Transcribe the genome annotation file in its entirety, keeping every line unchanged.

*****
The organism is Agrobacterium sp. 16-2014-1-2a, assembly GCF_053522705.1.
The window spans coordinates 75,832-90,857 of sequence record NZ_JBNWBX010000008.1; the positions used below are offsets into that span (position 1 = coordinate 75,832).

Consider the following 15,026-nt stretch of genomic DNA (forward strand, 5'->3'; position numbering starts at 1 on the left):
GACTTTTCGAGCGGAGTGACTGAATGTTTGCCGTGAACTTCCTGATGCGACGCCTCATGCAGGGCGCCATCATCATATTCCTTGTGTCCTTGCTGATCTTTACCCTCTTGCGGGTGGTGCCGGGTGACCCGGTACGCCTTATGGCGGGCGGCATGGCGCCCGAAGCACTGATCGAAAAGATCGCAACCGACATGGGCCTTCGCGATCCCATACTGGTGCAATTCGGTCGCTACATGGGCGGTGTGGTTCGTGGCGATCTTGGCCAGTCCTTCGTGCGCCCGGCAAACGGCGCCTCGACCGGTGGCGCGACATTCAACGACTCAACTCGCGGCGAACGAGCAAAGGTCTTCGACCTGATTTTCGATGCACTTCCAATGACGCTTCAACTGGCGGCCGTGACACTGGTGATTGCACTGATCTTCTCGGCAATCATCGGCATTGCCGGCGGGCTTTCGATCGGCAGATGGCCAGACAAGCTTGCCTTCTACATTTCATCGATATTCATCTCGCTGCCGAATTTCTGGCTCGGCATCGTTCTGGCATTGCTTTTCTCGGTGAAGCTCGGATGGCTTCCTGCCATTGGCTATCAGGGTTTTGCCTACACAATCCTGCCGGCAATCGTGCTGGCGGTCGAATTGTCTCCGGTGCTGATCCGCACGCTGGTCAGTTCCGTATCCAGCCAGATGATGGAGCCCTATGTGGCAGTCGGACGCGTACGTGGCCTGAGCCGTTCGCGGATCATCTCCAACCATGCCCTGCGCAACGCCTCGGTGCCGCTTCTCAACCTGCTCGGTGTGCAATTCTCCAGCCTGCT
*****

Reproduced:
The organism is Agrobacterium sp. 16-2014-1-2a, assembly GCF_053522705.1.
The window spans coordinates 75,832-90,857 of sequence record NZ_JBNWBX010000008.1; the positions used below are offsets into that span (position 1 = coordinate 75,832).

Consider the following 15,026-nt stretch of genomic DNA (forward strand, 5'->3'; position numbering starts at 1 on the left):
GACTTTTCGAGCGGAGTGACTGAATGTTTGCCGTGAACTTCCTGATGCGACGCCTCATGCAGGGCGCCATCATCATATTCCTTGTGTCCTTGCTGATCTTTACCCTCTTGCGGGTGGTGCCGGGTGACCCGGTACGCCTTATGGCGGGCGGCATGGCGCCCGAAGCACTGATCGAAAAGATCGCAACCGACATGGGCCTTCGCGATCCCATACTGGTGCAATTCGGTCGCTACATGGGCGGTGTGGTTCGTGGCGATCTTGGCCAGTCCTTCGTGCGCCCGGCAAACGGCGCCTCGACCGGTGGCGCGACATTCAACGACTCAACTCGCGGCGAACGAGCAAAGGTCTTCGACCTGATTTTCGATGCACTTCCAATGACGCTTCAACTGGCGGCCGTGACACTGGTGATTGCACTGATCTTCTCGGCAATCATCGGCATTGCCGGCGGGCTTTCGATCGGCAGATGGCCAGACAAGCTTGCCTTCTACATTTCATCGATATTCATCTCGCTGCCGAATTTCTGGCTCGGCATCGTTCTGGCATTGCTTTTCTCGGTGAAGCTCGGATGGCTTCCTGCCATTGGCTATCAGGGTTTTGCCTACACAATCCTGCCGGCAATCGTGCTGGCGGTCGAATTGTCTCCGGTGCTGATCCGCACGCTGGTCAGTTCCGTATCCAGCCAGATGATGGAGCCCTATGTGGCAGTCGGACGCGTACGTGGCCTGAGCCGTTCGCGGATCATCTCCAACCATGCCCTGCGCAACGCCTCGGTGCCGCTTCTCAACCTGCTCGGTGTGCAATTCTCCAGCCTGCT